Raewyn Philbey admits to getting the odd strange look from homeowners when she responds to callouts in her role as a Water Service Person with Nelson Environmental Management Company, Nelmac. By Angela Mockett.
“Callouts in the early hours of the morning are just part of the job, as is putting on your wet weather gear and heading out when everyone else is heading in.”
“IT’S PARTICULARLY THE older guys” she says.
“Sometimes when I arrive I see them looking behind me expecting to see a guy in overalls coming along to take charge. It doesn’t bother me – I just get started and they soon see I know what I’m about.”
After 10 years with the company, Raewyn’s determination to ‘just get started’ has made her a valuable member of the Nelmac water team. Previously employed as a petrochemical plant operator (one of the first two women in the role worldwide), Raewyn says she had her eye out for a job that would take her away from working with chemicals, feeling a decade’s exposure was “probably more than enough for anyone”. Hearing that Nelmac had a position available, water – she felt, sounded like a much better option. And so it has proved to be. She now holds both the National Certificate in Water Reticulation and the National Certificate in Wastewater Reticulation as well as qualifications in water sampling, traffic management, respirator work, confined space work – and confined space rescue. She is a senior member of the Nelmac water team and popular among the company’s 250-plus staff.
Not being one for the limelight however, not only was Raewyn reluctant to take the spotlight for this article, but it seems even many around her have little idea of her daily role in this otherwise maledominated field. When asked what others think of her working with Nelmac, Raewyn admitted she just doesn’t talk about it much.
“I mean they know I’m at Nelmac, but I think most of them think I’m on the parks team or maybe working out at one of the water treatment plants.”
The truth of course, is that Philbey is more likely to be under a road somewhere attending to a burst water main or running a job site with colleagues and subcontractors anywhere in the city.
Being a water services person can mean hard work and long and unsociable hours. Callouts in the early hours of the morning are just part of the job, as is putting on your wet weather gear and heading out when everyone else is heading in. Like all those working in infrastructure management, Raewyn is used to digging deep. “If there’s a job on – it has to be finished. You can’t just knock off because it’s four o’clock if there’s a hole in the road.”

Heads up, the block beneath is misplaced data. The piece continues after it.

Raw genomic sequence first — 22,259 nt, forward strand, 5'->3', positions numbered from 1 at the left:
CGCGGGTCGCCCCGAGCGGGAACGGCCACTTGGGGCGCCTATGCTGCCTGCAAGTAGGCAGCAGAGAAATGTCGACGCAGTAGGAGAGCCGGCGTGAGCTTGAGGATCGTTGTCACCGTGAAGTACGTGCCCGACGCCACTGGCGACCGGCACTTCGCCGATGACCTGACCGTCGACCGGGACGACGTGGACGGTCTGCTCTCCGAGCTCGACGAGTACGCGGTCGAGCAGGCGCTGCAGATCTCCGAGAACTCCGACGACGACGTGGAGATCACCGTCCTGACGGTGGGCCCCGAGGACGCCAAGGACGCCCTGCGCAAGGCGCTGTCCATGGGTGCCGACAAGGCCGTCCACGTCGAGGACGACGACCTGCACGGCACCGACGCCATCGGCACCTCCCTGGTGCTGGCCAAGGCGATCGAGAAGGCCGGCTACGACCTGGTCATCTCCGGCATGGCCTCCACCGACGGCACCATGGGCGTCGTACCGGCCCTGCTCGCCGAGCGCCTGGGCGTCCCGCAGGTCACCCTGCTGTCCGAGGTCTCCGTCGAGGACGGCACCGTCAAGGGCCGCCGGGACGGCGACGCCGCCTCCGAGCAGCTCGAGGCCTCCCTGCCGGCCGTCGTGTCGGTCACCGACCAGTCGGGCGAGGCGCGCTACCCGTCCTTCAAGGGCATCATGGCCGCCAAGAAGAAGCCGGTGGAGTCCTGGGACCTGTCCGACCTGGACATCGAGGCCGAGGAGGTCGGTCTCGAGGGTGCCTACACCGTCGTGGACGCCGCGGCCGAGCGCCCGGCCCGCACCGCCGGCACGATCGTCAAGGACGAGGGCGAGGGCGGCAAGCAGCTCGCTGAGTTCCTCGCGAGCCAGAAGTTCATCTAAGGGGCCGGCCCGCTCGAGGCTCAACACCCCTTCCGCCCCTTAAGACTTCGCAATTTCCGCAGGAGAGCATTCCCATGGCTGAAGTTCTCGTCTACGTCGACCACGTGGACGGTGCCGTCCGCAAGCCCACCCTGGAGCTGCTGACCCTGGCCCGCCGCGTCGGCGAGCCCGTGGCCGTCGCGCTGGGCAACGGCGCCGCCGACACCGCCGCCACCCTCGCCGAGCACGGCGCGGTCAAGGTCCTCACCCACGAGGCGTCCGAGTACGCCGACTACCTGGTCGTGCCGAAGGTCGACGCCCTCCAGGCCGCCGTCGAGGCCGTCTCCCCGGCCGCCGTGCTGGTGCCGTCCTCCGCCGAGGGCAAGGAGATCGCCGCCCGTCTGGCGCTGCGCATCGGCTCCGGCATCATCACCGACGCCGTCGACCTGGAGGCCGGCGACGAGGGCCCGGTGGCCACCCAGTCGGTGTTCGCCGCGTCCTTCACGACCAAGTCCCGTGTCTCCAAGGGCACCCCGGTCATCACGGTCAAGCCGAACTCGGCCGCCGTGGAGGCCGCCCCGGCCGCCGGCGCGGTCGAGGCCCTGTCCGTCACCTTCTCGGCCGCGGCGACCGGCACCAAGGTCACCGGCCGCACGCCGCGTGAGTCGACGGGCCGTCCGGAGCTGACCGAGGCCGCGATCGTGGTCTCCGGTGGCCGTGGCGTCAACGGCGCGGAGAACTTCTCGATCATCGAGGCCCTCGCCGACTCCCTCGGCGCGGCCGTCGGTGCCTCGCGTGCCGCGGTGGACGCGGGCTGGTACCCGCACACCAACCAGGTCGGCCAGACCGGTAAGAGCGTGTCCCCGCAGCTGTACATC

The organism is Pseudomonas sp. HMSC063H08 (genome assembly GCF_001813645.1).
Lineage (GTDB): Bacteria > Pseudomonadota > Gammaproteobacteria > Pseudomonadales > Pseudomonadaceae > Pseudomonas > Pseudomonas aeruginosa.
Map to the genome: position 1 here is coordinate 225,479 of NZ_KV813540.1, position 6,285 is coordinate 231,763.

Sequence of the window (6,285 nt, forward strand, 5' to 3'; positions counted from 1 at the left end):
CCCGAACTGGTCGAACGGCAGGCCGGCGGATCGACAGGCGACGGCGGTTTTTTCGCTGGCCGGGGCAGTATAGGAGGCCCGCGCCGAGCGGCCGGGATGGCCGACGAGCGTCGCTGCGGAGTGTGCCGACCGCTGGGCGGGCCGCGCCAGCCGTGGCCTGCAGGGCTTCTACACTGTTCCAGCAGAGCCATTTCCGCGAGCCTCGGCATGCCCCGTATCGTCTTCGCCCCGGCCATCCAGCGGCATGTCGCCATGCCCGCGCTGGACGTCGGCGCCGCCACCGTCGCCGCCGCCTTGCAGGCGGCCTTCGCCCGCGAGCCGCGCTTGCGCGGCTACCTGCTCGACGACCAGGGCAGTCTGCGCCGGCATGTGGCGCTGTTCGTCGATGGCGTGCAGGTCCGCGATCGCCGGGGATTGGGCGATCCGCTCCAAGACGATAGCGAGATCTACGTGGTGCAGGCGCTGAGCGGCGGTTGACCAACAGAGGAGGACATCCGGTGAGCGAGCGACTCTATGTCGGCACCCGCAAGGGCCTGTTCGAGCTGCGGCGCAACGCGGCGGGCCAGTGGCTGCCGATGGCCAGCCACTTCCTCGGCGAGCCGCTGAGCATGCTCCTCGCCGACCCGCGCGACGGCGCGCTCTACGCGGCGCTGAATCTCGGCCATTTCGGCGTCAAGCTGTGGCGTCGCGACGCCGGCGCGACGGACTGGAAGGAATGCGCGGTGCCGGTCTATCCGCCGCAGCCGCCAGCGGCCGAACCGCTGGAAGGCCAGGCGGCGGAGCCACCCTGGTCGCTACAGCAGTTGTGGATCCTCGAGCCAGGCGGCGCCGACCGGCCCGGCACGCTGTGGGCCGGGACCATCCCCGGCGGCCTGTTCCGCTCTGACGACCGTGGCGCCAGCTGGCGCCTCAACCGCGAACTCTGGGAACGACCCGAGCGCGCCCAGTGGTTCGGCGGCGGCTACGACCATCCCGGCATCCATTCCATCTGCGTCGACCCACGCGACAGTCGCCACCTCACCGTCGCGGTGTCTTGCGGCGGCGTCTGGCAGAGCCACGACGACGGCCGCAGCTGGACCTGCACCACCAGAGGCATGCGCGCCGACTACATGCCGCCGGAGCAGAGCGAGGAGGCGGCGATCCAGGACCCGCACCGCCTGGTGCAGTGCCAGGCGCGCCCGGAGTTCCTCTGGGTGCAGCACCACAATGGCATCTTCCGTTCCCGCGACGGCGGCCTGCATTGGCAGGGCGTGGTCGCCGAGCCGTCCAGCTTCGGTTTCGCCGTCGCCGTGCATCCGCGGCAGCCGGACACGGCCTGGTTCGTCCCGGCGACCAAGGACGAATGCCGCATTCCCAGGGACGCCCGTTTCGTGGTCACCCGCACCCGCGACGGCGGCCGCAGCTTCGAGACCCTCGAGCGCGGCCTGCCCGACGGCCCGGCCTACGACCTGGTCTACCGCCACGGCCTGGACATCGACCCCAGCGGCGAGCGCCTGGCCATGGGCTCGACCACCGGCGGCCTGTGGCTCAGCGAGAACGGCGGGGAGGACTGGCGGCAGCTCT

Asked if she thinks the job is harder for a woman, Raewyn is keen to play down stereotypes.
“Obviously it’s hard physically but I’m strong for a woman.” And does she feel an extra pressure to succeed?
“I guess being a woman in a typically male job you can feel that maybe being as good as the guys isn’t enough, that maybe you have to try to be even better. But I’ve got over that. I’m confident in what I can do.”
And just how have ‘the guys’ reacted to having a woman on the water team? “It’s not an issue,” she insists.
“The guys are just as happy to work with me as anyone else. It’s about what you do and how you do it, not whether you’re a guy or not. On a team everyone’s going to be different in one way or another aren’t they?”
In November, Raewyn will have been 10 years with Nelmac. The decade, she says, has seen a few changes, both for her and for the industry.
Her responsibilities have grown – organising crews, water sampling, traffic management and the industry too has matured, with increased awareness of environmental management and the importance of health and safety on every job.
“Nowadays we know that things like bucketing out native fish, site safety and talking with the community are just as important as anything else,” and that, she says, is just how it should be. “When you’re in charge of a job you’re responsible for everyone and everything on site – and the public. You have to get it right.” A keen walker, mountain biker, horsewoman and martial arts (Bushin Ryu) exponent, Raewyn isn’t one for sitting still for long. Unable to imagine herself in a desk job, she talks animatedly about enjoying the outdoors aspect of the job, the variety of the work and the satisfaction solving problems brings. “What we do contributes to the community – the whole community.
“Yes, the job’s not always pretty or easy – but it’s important and it’s got to be done.”
So, as one of the female water services people in New Zealand, is it a career she would recommend to young women?
“Yes,” is her immediate response. “There shouldn’t be any barriers to more women entering the industry as long as they have the strength required and the right attitude.”
Raewyn, it appears, is short of neither.